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Ordinary Life-The Bells
9/25/2008 - Jan  Bridgeford-Smith

I live in a large, old parsonage on the village Main Street. Looking out the window next to my desk I can see the public “square”. Fronting the square’s Main Street perimeter is a large monument to veterans. Six flag poles stand at attention behind a single cannon with an eagle mounted on a 30 foot pedestal. A raised flower bed of red geraniums, white alyssum and blue bachelor buttons completes the monument tableaux. Frankly, as monuments go, this is a pretty unimaginative, lackluster example. But there you have it. Some long ago village elders liked it just fine, I suspect because it can’t be taken for anything other than what it is…guns, flags and glory thank you very much.

It appears the cannon is taking direct aim on the large, brown brick Methodist church, my husband’s church, that sits across the street. I find myself often wanting to yell through the stained glass windows, “Hey God, look out. Friendly fire” whenever I stroll past this strange shrine. For the sake of my husband’s dignity, I contain myself.

The Catholics worship in a large, stone edifice that anchors the other corner of the block occupied by the Methodist church and parsonage. As the Methodist pastor’s wife, I would never stand in Sunday services and announce what I am about to write—I love the Catholics. Of course I love them in the Christian-love-everybody manner that a pastor’s wife must accommodate—at least in public--but my real reason for loving the Catholics is their daily habit of ringing church bells.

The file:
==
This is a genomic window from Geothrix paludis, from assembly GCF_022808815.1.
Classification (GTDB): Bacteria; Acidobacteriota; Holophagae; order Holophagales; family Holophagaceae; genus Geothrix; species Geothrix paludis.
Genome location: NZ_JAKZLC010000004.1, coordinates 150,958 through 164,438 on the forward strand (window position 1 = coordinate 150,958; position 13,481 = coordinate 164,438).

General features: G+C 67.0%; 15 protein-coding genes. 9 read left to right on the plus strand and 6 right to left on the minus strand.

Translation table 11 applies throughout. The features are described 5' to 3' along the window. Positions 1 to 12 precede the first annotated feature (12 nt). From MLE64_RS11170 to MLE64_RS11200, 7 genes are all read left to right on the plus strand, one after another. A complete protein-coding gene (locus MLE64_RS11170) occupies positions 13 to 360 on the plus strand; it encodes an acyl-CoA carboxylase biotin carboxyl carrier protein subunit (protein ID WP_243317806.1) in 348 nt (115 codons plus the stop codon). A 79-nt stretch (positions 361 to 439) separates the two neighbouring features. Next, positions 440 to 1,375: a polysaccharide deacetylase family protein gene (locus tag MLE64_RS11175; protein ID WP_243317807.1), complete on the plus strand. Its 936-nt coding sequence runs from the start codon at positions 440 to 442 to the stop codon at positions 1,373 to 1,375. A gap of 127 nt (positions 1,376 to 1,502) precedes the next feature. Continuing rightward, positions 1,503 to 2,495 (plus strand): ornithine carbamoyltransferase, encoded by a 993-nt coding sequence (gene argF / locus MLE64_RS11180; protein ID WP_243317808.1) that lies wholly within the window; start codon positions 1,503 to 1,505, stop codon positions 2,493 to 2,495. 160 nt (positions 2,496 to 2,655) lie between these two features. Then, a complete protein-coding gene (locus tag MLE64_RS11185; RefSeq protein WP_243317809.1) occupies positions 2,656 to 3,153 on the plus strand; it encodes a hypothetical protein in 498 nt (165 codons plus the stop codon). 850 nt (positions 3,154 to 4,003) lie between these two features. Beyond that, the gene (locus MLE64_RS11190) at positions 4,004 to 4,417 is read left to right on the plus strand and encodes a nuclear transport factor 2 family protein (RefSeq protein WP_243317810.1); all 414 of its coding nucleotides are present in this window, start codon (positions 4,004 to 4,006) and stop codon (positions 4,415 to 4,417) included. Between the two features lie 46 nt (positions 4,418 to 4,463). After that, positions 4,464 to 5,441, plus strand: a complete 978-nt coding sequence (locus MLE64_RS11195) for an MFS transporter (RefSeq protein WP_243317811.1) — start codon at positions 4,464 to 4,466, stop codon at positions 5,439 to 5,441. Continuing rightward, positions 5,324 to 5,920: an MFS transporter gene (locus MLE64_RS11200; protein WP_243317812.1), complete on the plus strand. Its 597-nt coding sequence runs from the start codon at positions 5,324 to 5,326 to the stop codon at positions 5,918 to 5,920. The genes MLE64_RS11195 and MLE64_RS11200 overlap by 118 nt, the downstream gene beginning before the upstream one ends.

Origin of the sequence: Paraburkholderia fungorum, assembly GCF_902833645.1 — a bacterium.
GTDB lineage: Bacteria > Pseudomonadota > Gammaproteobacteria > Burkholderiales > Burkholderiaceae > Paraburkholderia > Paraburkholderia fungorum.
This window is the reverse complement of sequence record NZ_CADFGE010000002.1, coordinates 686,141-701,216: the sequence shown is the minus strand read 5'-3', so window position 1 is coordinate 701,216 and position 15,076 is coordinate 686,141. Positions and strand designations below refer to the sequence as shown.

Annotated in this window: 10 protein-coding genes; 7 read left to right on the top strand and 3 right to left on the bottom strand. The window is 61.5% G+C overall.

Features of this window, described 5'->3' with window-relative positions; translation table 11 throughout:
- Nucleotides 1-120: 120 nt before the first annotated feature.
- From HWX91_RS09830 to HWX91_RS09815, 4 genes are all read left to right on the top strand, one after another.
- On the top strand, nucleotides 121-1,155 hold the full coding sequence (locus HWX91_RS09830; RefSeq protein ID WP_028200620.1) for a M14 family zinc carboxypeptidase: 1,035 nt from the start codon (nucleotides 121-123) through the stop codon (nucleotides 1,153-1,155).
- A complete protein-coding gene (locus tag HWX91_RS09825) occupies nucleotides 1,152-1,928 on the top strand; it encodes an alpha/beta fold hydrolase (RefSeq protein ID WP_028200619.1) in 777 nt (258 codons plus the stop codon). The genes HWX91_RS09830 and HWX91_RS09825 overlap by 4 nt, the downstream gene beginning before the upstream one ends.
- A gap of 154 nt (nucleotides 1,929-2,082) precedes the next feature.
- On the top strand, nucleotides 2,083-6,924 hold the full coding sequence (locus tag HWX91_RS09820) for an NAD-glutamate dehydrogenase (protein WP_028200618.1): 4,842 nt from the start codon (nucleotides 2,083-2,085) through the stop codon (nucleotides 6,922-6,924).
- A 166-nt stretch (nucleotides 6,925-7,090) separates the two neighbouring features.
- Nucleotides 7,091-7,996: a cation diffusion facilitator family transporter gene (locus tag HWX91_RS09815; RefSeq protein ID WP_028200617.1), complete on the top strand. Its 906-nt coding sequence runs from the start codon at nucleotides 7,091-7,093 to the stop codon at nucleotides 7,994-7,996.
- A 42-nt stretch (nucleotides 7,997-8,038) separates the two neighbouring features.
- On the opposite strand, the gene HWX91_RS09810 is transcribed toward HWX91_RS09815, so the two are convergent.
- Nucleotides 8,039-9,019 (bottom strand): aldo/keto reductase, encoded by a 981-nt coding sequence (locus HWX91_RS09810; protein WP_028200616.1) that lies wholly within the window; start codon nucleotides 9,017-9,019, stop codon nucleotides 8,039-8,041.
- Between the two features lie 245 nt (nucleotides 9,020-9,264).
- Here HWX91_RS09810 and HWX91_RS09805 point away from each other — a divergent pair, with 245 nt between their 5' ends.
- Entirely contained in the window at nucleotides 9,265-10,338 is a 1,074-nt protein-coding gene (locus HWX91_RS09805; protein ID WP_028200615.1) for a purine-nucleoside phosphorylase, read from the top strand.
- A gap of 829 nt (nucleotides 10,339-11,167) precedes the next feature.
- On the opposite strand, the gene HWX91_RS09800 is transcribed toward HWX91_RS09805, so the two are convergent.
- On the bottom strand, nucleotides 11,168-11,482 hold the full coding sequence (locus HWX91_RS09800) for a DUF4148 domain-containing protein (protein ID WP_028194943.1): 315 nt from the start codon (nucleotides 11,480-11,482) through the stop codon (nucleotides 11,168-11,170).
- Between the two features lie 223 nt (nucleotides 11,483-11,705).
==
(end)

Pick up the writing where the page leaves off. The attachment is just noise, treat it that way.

Hearing the unmistakable rich tone each morning, I stop for a few seconds and revel in the sound. The bells signal that in a few minutes, some number of people or just one—the priest--will be praying for the world. I like this idea especially as I sip my coffee and listen to the radio news summarizing yet another day of man-made chaos and despair. Continuous praying everywhere is probably not enough to right the world but knowing my neighbors are doing their part in this regard gives me a sense of quiet satisfaction.

But it’s more than the world’s need for prayer that catches my attention when the bells chime. I love the bells because the sound reminds me I am connected with all the other ordinary folks that have lived and died or perhaps, at the right moment simply passed through this unremarkable place and listened to the bells.

I stop for the bells knowing their vivid sound offers sacred assurance that holiness is boundless, available everywhere at any time, even on an ordinary day like today.

2 Comments From Other Members
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9/25/2008 Michele Moore from New Port Richey FL wrote:
Your blogs are like a sweet respite in the day. They coax my imagination into a well-worn chair, the most comfortable kind, and offer me a steaming cup of tea. They whisper, "Take a few moments to close your eyes, rest your mind, breathe, and remember that life can be simple, uncomplicated, and lovely." Your "Ordinary Life" blogs refresh me. Thank you, Jan.
9/25/2008 Susan Terbay from Dayton OH wrote:
As I walk onto the campus of this Catholic University every morning - the bells of our chapel next to my building are tolling at 8am. I hear them every hour and like you Jan - they bring me solace. Something about bells tolling the hours and then the joyful sounds they bring at a wedding and the somber sounds they have for a funeral. Thank you again for the reminder of the ordinary that touch each of us.

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